Kenny Shiels motivator not magician behind Northern Ireland’s EURO 2022 history

Kenny Shiels’ role as mastermind of an improbable journey to sharing the big stage for the first time is one sprinkled with magic but conjured by an alchemy born out of application, inspiration, perspiration and dedication.

The 66-year-old manager may stand as the guiding hand shaping Northern Ireland women’s football to unprecedented heights at international level but it is in the role of motivator not magician.

Last February, Northern Ireland players stood with autograph books open aiming to collect, alongside experience from the friendly trip to St George’s Park, the signatures of an England side tipped by many as Euro 2022 favourites.

In 10 days’ time many of those same Northern Ireland players will stand in St Mary’s Stadium ready to face England as equals within the coveted pool of 16-strong Euro 2022 finalists.

Northern Ireland senior women's manager Kenny Shiels in conversation with his squad. Pic by PressEye Ltd.

Lining out in Southampton for group games with Norway (July 7) and Austria (July 11) before tackling England will create another landmark in a rise decorated with milestone moments for a group of Northern Ireland players ranked 59th in the world at the time of Shiels’ May 2019 appointment.

Although proud of his contribution to date in such a special story which has offered women’s football in Northern Ireland a significant boost that could produce a positive impact on generations, a look at Shiels’ track record will highlight a career defined by the pursuit of progress beyond measure and desire to demand his players exceed expectations.

Now in his fifth decade of management, Shiels has a track record of taking teams beyond previous markers - from against-the-odds trophy success or European qualification at club level to helping Northern Ireland men’s under 17s reach a first European Championships tournament.

His thirst for knowledge and passion for the game remain as rich as ever and he is relishing the chance to help his players showcase the spirit at the heart of success so far alongside Europe’s finest.

As the romance of Northern Ireland’s rise meets the reality of an increased spotlight, Shiels maintains his influence is based around drawing out individual potential rather than as dictator.

“I am always trying to evolve with the changes that happen in the game,” said Shiels. “If a coach wants to be successful he or she needs to change with the changes.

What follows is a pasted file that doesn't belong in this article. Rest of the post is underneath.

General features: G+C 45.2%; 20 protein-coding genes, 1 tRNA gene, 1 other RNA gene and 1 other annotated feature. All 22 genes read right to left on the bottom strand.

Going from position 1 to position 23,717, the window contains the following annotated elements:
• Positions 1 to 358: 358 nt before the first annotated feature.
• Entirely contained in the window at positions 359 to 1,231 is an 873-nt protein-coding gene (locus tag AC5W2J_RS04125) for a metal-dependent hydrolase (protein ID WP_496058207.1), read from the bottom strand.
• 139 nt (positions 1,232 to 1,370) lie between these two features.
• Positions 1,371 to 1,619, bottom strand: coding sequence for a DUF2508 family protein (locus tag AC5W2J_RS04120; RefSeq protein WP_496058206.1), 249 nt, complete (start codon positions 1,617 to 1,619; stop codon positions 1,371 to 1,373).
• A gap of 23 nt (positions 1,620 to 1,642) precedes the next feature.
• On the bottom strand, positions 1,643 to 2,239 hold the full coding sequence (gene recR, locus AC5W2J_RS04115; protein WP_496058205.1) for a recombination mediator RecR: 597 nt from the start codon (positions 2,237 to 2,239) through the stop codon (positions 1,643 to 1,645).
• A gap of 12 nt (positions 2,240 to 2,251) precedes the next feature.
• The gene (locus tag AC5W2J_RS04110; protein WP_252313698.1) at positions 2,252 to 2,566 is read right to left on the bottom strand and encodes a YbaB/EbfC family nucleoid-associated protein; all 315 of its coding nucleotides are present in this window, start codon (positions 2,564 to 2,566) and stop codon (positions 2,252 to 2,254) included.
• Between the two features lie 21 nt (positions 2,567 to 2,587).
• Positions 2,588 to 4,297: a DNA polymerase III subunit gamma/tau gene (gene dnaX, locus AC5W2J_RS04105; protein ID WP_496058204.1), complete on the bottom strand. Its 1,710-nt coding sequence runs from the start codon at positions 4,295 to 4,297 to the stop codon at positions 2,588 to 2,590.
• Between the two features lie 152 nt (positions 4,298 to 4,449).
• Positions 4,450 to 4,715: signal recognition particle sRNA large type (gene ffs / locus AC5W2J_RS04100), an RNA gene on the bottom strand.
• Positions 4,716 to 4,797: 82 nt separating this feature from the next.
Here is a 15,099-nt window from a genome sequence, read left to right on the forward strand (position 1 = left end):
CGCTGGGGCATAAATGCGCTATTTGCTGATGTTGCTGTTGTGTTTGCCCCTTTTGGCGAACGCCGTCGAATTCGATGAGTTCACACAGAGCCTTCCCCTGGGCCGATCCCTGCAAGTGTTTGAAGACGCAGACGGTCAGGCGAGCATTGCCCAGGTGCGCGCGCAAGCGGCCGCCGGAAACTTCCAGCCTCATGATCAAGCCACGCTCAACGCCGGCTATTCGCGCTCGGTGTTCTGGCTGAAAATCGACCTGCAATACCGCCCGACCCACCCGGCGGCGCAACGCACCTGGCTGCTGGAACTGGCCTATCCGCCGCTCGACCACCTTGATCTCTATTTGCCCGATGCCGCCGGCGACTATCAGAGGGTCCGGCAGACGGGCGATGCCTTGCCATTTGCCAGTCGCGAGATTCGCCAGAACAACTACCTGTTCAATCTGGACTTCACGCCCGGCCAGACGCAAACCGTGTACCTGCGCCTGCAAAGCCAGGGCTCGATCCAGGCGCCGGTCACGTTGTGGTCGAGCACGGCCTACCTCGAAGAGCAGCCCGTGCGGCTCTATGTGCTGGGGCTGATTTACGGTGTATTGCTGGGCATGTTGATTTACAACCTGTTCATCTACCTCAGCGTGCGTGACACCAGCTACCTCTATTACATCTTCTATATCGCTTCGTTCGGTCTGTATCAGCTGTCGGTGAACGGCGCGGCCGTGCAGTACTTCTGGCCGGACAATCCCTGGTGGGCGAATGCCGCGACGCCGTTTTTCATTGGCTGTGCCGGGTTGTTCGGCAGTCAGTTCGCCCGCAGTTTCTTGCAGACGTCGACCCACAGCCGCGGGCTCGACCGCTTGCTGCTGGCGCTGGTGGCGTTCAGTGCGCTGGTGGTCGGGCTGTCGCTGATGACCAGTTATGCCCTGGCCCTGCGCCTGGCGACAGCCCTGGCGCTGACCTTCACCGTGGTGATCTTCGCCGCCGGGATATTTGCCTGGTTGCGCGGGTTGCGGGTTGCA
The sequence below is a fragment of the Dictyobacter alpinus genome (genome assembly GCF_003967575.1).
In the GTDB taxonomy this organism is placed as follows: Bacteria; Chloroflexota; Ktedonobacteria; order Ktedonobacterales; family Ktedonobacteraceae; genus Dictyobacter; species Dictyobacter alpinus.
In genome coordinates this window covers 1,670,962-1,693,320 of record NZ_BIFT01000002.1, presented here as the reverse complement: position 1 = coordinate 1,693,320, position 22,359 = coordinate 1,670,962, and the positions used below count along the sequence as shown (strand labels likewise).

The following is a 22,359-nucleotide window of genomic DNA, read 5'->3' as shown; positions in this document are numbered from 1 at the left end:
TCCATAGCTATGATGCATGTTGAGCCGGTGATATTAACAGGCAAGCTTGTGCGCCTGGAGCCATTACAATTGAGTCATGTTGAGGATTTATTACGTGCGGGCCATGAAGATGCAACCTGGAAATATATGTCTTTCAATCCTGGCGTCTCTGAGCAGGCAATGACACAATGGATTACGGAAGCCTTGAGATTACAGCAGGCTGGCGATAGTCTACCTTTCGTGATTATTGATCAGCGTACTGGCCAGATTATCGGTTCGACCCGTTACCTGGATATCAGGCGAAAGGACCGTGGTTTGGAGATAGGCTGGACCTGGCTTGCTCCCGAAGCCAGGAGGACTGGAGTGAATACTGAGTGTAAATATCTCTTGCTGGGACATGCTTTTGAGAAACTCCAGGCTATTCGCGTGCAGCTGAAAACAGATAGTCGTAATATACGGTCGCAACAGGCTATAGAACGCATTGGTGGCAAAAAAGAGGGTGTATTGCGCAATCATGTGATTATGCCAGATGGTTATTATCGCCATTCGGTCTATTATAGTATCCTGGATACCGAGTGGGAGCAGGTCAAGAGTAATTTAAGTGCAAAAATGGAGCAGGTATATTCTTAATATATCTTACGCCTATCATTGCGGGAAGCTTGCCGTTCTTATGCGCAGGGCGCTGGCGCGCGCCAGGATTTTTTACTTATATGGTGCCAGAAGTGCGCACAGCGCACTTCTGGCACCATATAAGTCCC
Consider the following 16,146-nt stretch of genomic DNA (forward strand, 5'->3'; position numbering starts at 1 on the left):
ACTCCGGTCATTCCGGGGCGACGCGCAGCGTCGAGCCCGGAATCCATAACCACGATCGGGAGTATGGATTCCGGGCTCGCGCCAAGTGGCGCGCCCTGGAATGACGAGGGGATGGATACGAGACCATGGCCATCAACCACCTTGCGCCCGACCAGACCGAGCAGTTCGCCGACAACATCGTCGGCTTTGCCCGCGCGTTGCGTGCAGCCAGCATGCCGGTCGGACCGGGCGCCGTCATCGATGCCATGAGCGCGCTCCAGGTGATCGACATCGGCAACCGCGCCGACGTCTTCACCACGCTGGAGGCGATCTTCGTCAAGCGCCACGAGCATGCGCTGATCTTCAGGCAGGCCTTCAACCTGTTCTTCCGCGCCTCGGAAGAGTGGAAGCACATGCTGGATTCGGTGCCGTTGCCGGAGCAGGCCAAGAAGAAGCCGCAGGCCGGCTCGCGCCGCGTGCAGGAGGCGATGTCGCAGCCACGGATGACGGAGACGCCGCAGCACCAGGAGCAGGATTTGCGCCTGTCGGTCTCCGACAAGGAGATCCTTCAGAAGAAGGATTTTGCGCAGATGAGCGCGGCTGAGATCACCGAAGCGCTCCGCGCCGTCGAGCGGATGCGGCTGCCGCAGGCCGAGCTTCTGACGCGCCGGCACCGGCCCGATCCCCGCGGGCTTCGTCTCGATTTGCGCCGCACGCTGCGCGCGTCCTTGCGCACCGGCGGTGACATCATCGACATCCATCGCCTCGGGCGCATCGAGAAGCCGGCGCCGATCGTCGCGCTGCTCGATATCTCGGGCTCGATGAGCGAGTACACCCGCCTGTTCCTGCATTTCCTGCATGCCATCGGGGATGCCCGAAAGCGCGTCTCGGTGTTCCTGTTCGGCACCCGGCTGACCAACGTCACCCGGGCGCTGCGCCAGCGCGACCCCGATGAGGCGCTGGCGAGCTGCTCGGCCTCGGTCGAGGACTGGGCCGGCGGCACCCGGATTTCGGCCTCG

Football itself has changed - the whole demographic of the sport, the psychology of the game has practically taken over how players react to things like disappointment, happiness, dealing with periods of inconsistency, mood swings etc...there is so much emphasis on mental health.

“I started out in the 1980s, so this marks my fifth decade in management and, personally, it’s been fantastic and I still feel fresh and fit despite that innings.

“I just strive to give my best for my country and treat the whole experience as an honour.

“When you reflect back on that transition from the first day together with the Northern Ireland squad, it has been remarkable.

“At club level you can buy, sell and trade but with international football it’s obviously different and to have this journey with practically the same players is wonderful.

“The players have really enjoyed it, we’ve a great bunch and you just try to strike a chord with each individual.

“It’s about trying to facilitate talent.

“I can be a tough task master but we always talk about trying to bring out what’s inside you.

“Everyone falls but any success must come from trusting yourself and the greatest relationship you can ever have is with yourself, in any walk of life.

“It’s about self-belief, trust and integrity and then you can push beyond any of those ceilings.

“We constantly ask the question of what is inside plus then how you can deliver a successful commitment.

“We revisit those questions to help us move forward.

“We just want to give our best and play with pride for our country.”

Shiels’ squad selection is another example of the romance and reality of this Northern Ireland story - a 23-strong panel shaped by tactical plans and the physical and mental demands of tournament life but also the opportunity to reward.

“I think we sit in the toughest group but we go in without fear, even if those cards seemed stacked against us,” said Shiels. “I can draw some parallels with previous times in my career when you go in feeling like you’ve been fed to the lions but we go into every challenge with a positive attitude.

“As a management team and staff we are quite demanding but it’s all down to the players and to go on a run to eventually qualify was just amazing.

“When it came to selecting the squad we had to make choices.

“We have a number of players in the 30s age range and aware this could be a swansong or only chance to experience such a situation.

“We refuse to stand still or stop pushing for progress overall.

“But everything we do is towards giving everything for our country and family.

“So, of course, there also had to be that reward for those who helped get us to this point across so many years.

“Even if you sit as the best in the world, that drive should never stop and you must always set goals but always be realistic.

“We’ve created a monster for ourselves in some respects but we’ve all come along together on a journey towards this tournament.

“We have this wonderful platform and know how much we can offer.

“It’s an opportunity that we must embrace and approach with full commitment.

“The measure, for us, is always about can we get better.”